A PT evaluation measures and establishes a baseline for joint range of motion, muscle strength, muscle bulk, physical activity and fitness, coordination, and neuromuscular function. PTs look at activities children do or want to do, identify any physical limitations and try to address those deficits.

Adaptive equipment may be used both in PT and OT including splints which can help keep joints in correct position, relieve pain and help stretch muscles and other soft tissues that have been shortened due to the disease. Assistive devices can help a child with daily activities like eating, dressing, bathing or writing. Custom molded in-shoe orthoses may help to relieve a child’s foot and leg pain while walking.

There are always at home exercises to do with OT and PT and, depending on the child’s condition, regular or periodic direct therapy sessions. For instance Klepper’s home program for a child with moderately active disease and stiffness but good range of motion might include daily range of motion exercises at night during or after a bath and in the morning in bed to offset stiffness. She’d give two or three strengthening activities to do during the day. She’d give older kids straight strengthening exercises while for young kids she’d devise play activities to get the job done.

Range-of-motion exercises keep joints flexible. Strengthening exercises build muscle, strength and endurance plus can help support weak joints. Kids with JIA should also strive to meet health guidelines that recommend an hour of daily moderate physical activity.

Best of Both

The optimum situation occurs when medication and exercise therapy work together to provide the best outcome for the child. “Just as kids with JIA need very specific pharmacologic management, they need specific instruction in exercise to try to get them to a good level of function with the emphasis on leading as normal, healthy, and active a life as possible,” concludes Klepper.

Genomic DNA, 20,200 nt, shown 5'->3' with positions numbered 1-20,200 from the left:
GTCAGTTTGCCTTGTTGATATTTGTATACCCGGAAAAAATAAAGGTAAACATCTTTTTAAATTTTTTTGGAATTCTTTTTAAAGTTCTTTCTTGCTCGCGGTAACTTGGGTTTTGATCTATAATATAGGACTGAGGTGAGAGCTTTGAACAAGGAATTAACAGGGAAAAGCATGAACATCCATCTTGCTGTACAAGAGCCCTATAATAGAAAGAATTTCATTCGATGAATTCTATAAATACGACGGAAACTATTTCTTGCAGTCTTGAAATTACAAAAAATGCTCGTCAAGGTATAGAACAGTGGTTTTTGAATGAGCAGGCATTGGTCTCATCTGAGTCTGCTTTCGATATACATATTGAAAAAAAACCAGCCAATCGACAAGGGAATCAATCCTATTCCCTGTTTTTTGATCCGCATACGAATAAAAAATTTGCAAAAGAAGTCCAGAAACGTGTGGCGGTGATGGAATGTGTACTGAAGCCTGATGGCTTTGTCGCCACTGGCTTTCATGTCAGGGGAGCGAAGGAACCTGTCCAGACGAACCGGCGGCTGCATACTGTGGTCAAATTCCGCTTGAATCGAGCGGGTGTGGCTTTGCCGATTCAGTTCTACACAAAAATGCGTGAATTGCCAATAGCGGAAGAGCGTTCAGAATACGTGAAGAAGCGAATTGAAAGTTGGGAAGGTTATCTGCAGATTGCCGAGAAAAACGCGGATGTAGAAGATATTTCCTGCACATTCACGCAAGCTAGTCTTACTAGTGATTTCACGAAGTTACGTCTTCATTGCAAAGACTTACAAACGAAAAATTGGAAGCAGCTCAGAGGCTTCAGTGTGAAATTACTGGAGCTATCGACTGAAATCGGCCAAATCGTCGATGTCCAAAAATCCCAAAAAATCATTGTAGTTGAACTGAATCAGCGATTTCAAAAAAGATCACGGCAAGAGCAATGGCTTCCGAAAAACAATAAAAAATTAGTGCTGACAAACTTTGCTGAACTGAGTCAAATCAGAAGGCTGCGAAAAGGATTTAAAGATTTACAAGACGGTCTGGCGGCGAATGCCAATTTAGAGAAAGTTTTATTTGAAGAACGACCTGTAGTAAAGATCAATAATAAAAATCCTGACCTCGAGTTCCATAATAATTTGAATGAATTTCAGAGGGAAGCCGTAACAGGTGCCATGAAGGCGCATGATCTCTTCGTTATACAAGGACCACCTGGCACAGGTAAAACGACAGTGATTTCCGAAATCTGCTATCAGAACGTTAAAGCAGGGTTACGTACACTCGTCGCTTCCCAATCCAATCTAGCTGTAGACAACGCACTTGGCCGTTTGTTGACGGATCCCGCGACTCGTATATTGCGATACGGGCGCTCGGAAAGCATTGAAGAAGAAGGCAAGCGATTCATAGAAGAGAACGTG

10 Tips for Sticking With the Program

Though it’s clear that PT, OT and exercise are beneficial, getting kids to adhere to a program can be difficult. Klepper and Shahum offer some strategies:

  • Go to therapy appointments with your child so you know exactly what she's being asked to do. Request take home illustrations.
  • Consider setting up a reward system to build motivation. Perhaps make a sticker board where you give a prize once your child earns a certain number of stickers.
  • Have your child set a goal that is important to her with the therapist.
  • Make sure the entire family knows of the child’s exercise plan. Family should be the strongest support system.
  • Set aside time in your child’s schedule for exercise each day. This way it’s less likely to be pushed aside.
  • Have your child keep an exercise log or journal.
  • Encourage your child to have a training buddy, whether it’s a sibling, friend or you.
  • Change up exercise options to keep things fresh. Take a nature hike, play the Wii or similar game, swim, or walk the mall when it rains.
  • Even when your child is sore or achy, stretching is beneficial. Try not to let her completely skip a day.
  • If your child likes watching DVDs, ask your therapist to videotape your child doing her exercises. Most kids like watching themselves.